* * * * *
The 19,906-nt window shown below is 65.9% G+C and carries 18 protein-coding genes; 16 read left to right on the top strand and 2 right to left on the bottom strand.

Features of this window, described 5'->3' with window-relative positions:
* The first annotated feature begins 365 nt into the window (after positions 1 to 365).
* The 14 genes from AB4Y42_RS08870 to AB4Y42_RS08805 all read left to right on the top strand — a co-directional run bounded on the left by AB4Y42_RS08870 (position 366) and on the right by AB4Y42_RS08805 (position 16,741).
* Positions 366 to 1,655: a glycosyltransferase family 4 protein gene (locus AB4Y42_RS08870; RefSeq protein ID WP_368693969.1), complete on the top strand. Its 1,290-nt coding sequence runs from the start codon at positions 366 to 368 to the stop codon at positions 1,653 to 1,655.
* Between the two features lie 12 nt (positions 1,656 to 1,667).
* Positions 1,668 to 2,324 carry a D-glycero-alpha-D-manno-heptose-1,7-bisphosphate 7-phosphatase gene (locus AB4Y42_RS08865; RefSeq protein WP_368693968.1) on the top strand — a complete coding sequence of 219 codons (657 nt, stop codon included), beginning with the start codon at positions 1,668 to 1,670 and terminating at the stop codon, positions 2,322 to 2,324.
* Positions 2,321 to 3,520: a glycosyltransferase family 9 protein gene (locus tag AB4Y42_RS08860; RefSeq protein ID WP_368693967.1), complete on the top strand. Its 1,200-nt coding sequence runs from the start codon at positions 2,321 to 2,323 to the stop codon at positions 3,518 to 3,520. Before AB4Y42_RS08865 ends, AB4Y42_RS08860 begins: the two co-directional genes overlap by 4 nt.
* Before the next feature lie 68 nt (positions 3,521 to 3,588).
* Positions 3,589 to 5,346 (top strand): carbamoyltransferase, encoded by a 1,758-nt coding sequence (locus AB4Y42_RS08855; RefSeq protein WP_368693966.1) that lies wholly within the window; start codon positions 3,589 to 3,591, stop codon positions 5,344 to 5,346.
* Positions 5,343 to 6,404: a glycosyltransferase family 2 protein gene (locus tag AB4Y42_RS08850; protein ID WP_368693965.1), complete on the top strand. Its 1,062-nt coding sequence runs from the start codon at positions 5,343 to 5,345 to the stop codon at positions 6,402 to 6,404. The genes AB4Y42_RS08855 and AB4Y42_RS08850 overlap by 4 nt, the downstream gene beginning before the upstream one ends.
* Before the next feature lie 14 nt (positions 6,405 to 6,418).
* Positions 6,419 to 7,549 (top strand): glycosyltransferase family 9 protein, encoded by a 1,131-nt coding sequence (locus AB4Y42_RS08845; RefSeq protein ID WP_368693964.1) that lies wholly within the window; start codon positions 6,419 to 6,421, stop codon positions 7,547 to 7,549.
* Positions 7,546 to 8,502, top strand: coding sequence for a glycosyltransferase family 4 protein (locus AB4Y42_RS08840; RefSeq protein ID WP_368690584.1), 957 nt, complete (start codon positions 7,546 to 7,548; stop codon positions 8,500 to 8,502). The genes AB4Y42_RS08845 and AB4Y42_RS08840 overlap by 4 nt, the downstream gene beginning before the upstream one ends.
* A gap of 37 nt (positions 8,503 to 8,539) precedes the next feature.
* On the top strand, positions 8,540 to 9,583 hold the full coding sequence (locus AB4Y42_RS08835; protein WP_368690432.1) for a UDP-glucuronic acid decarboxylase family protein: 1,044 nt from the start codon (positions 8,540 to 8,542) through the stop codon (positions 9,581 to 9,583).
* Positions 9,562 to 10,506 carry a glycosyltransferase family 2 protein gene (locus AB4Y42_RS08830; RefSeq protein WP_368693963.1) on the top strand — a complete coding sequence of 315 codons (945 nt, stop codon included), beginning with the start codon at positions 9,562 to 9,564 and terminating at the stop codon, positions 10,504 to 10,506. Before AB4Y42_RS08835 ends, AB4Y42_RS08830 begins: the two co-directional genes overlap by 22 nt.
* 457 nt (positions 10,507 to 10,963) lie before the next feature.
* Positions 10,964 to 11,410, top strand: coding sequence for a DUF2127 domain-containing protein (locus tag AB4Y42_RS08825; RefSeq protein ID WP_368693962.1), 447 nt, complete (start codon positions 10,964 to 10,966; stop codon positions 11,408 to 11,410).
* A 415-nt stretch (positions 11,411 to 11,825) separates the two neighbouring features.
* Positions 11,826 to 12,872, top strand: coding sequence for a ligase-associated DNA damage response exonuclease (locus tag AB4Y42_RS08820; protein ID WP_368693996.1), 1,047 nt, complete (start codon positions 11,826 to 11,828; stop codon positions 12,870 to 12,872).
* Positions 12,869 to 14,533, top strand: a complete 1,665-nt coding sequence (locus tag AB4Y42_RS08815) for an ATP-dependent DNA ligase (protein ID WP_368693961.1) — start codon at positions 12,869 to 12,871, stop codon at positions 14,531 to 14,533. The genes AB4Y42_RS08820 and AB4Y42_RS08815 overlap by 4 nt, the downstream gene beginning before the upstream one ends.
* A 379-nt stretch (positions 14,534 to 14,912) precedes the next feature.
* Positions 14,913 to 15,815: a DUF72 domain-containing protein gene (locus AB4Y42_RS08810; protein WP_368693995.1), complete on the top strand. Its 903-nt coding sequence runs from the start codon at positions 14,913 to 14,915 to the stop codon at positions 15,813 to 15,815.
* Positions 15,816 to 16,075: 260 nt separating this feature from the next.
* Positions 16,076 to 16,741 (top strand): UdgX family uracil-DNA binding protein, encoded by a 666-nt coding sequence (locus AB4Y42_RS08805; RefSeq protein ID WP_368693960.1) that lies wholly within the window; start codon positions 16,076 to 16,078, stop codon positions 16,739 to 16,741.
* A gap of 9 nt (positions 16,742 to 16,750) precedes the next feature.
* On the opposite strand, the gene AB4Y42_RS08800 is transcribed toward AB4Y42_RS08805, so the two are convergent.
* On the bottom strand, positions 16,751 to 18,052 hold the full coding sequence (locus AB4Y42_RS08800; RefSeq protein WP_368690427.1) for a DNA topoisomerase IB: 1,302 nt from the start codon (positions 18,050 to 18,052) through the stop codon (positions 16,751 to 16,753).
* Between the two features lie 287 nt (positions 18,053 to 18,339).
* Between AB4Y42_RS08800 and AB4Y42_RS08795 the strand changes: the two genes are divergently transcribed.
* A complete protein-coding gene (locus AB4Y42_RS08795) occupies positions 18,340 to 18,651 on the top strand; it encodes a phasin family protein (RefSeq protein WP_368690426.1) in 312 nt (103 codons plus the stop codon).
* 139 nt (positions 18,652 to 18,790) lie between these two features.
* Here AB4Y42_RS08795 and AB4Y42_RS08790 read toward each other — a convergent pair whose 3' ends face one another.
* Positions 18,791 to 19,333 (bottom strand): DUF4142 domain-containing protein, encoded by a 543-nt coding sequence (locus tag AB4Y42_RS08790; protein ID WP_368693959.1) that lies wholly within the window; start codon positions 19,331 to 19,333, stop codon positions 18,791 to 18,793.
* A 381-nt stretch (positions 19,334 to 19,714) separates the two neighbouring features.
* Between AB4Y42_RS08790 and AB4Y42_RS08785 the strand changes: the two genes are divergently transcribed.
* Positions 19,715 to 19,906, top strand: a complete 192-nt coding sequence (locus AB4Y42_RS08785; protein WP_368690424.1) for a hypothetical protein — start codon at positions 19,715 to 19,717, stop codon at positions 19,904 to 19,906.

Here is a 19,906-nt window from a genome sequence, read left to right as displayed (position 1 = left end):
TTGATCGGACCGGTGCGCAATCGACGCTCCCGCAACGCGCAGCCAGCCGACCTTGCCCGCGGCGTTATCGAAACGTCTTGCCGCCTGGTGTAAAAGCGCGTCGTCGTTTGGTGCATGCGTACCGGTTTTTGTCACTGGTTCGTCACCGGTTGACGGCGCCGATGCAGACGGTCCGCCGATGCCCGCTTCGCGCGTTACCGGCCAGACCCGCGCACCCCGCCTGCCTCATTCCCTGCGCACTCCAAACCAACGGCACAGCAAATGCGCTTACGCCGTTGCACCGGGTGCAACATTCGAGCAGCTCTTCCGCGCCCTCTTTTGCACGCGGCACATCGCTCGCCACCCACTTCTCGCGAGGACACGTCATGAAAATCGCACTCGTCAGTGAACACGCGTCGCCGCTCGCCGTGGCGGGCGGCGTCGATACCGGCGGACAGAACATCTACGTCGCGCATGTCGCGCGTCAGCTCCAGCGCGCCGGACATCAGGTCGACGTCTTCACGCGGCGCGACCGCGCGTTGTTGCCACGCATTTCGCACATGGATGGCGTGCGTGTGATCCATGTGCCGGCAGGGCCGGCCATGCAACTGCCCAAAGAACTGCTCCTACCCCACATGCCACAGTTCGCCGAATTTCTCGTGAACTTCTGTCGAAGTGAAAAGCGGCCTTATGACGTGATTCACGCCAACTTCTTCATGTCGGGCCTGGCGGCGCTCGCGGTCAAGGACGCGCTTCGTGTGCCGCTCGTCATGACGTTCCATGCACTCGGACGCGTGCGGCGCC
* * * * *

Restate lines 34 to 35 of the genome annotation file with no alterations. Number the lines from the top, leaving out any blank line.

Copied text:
* Here AB4Y42_RS08795 and AB4Y42_RS08790 read toward each other — a convergent pair whose 3' ends face one another.
* Positions 18,791 to 19,333 (bottom strand): DUF4142 domain-containing protein, encoded by a 543-nt coding sequence (locus tag AB4Y42_RS08790; protein ID WP_368693959.1) that lies wholly within the window; start codon positions 19,331 to 19,333, stop codon positions 18,791 to 18,793.